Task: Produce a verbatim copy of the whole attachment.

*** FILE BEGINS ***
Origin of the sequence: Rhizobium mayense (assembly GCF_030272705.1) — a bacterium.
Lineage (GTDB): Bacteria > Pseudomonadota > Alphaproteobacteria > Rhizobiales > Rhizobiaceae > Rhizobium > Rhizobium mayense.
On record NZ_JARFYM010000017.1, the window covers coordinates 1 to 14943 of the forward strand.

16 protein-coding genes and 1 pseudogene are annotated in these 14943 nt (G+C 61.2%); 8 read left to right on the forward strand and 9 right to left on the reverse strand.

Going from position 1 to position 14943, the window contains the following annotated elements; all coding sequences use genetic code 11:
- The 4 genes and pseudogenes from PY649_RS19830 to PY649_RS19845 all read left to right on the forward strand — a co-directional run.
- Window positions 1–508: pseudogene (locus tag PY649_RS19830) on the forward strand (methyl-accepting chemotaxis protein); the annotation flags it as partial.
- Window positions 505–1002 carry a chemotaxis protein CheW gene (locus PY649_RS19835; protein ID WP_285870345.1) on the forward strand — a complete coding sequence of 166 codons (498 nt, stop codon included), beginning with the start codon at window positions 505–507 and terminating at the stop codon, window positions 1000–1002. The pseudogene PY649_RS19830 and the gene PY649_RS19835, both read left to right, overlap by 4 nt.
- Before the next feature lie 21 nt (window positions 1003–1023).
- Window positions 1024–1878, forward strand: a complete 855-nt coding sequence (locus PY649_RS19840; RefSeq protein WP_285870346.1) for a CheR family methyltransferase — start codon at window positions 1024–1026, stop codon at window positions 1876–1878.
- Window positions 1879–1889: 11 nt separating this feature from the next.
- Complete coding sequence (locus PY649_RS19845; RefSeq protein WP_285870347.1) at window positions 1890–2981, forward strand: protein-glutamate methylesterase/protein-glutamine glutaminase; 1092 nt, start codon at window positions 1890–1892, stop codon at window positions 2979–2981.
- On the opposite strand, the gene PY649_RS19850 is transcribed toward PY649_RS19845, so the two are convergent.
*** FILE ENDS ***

Origin of the sequence: Rhizobium mayense (assembly GCF_030272705.1) — a bacterium.
Lineage (GTDB): Bacteria > Pseudomonadota > Alphaproteobacteria > Rhizobiales > Rhizobiaceae > Rhizobium > Rhizobium mayense.
On record NZ_JARFYM010000017.1, the window covers coordinates 1 to 14943 of the forward strand.

16 protein-coding genes and 1 pseudogene are annotated in these 14943 nt (G+C 61.2%); 8 read left to right on the forward strand and 9 right to left on the reverse strand.

Going from position 1 to position 14943, the window contains the following annotated elements; all coding sequences use genetic code 11:
- The 4 genes and pseudogenes from PY649_RS19830 to PY649_RS19845 all read left to right on the forward strand — a co-directional run.
- Window positions 1–508: pseudogene (locus tag PY649_RS19830) on the forward strand (methyl-accepting chemotaxis protein); the annotation flags it as partial.
- Window positions 505–1002 carry a chemotaxis protein CheW gene (locus PY649_RS19835; protein ID WP_285870345.1) on the forward strand — a complete coding sequence of 166 codons (498 nt, stop codon included), beginning with the start codon at window positions 505–507 and terminating at the stop codon, window positions 1000–1002. The pseudogene PY649_RS19830 and the gene PY649_RS19835, both read left to right, overlap by 4 nt.
- Before the next feature lie 21 nt (window positions 1003–1023).
- Window positions 1024–1878, forward strand: a complete 855-nt coding sequence (locus PY649_RS19840; RefSeq protein WP_285870346.1) for a CheR family methyltransferase — start codon at window positions 1024–1026, stop codon at window positions 1876–1878.
- Window positions 1879–1889: 11 nt separating this feature from the next.
- Complete coding sequence (locus PY649_RS19845; RefSeq protein WP_285870347.1) at window positions 1890–2981, forward strand: protein-glutamate methylesterase/protein-glutamine glutaminase; 1092 nt, start codon at window positions 1890–1892, stop codon at window positions 2979–2981.
- On the opposite strand, the gene PY649_RS19850 is transcribed toward PY649_RS19845, so the two are convergent.